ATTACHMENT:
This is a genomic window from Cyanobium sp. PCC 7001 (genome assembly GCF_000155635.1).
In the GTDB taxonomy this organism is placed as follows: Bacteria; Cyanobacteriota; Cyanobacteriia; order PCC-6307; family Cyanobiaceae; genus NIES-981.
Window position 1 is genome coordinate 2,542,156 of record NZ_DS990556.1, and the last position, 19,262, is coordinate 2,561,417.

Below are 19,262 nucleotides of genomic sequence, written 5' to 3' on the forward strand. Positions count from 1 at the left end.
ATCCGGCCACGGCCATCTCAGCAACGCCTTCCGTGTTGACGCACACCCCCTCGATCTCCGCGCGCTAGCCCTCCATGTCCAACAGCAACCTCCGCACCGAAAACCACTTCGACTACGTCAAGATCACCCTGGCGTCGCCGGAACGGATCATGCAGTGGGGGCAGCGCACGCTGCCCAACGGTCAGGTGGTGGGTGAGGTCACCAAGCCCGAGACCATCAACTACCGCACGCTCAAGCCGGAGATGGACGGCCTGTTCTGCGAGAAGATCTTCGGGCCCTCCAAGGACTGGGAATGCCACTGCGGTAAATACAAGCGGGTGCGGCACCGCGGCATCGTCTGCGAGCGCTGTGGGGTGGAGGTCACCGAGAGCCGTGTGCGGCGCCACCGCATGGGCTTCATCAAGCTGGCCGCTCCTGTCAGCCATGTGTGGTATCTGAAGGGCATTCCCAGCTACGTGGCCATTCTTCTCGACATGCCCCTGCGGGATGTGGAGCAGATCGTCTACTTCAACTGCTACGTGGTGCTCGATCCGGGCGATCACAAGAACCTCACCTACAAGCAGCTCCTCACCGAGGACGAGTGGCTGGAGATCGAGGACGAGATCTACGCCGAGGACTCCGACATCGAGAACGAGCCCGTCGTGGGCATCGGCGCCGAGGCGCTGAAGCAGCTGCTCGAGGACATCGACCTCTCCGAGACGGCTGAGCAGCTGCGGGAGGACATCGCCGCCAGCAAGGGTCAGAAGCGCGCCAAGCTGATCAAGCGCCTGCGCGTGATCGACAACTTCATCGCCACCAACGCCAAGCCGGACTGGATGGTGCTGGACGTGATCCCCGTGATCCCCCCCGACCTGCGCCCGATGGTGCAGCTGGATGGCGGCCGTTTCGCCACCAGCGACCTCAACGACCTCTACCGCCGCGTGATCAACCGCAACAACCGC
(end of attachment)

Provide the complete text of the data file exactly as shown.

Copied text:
This is a genomic window from Cyanobium sp. PCC 7001 (genome assembly GCF_000155635.1).
In the GTDB taxonomy this organism is placed as follows: Bacteria; Cyanobacteriota; Cyanobacteriia; order PCC-6307; family Cyanobiaceae; genus NIES-981.
Window position 1 is genome coordinate 2,542,156 of record NZ_DS990556.1, and the last position, 19,262, is coordinate 2,561,417.

Below are 19,262 nucleotides of genomic sequence, written 5' to 3' on the forward strand. Positions count from 1 at the left end.
ATCCGGCCACGGCCATCTCAGCAACGCCTTCCGTGTTGACGCACACCCCCTCGATCTCCGCGCGCTAGCCCTCCATGTCCAACAGCAACCTCCGCACCGAAAACCACTTCGACTACGTCAAGATCACCCTGGCGTCGCCGGAACGGATCATGCAGTGGGGGCAGCGCACGCTGCCCAACGGTCAGGTGGTGGGTGAGGTCACCAAGCCCGAGACCATCAACTACCGCACGCTCAAGCCGGAGATGGACGGCCTGTTCTGCGAGAAGATCTTCGGGCCCTCCAAGGACTGGGAATGCCACTGCGGTAAATACAAGCGGGTGCGGCACCGCGGCATCGTCTGCGAGCGCTGTGGGGTGGAGGTCACCGAGAGCCGTGTGCGGCGCCACCGCATGGGCTTCATCAAGCTGGCCGCTCCTGTCAGCCATGTGTGGTATCTGAAGGGCATTCCCAGCTACGTGGCCATTCTTCTCGACATGCCCCTGCGGGATGTGGAGCAGATCGTCTACTTCAACTGCTACGTGGTGCTCGATCCGGGCGATCACAAGAACCTCACCTACAAGCAGCTCCTCACCGAGGACGAGTGGCTGGAGATCGAGGACGAGATCTACGCCGAGGACTCCGACATCGAGAACGAGCCCGTCGTGGGCATCGGCGCCGAGGCGCTGAAGCAGCTGCTCGAGGACATCGACCTCTCCGAGACGGCTGAGCAGCTGCGGGAGGACATCGCCGCCAGCAAGGGTCAGAAGCGCGCCAAGCTGATCAAGCGCCTGCGCGTGATCGACAACTTCATCGCCACCAACGCCAAGCCGGACTGGATGGTGCTGGACGTGATCCCCGTGATCCCCCCCGACCTGCGCCCGATGGTGCAGCTGGATGGCGGCCGTTTCGCCACCAGCGACCTCAACGACCTCTACCGCCGCGTGATCAACCGCAACAACCGC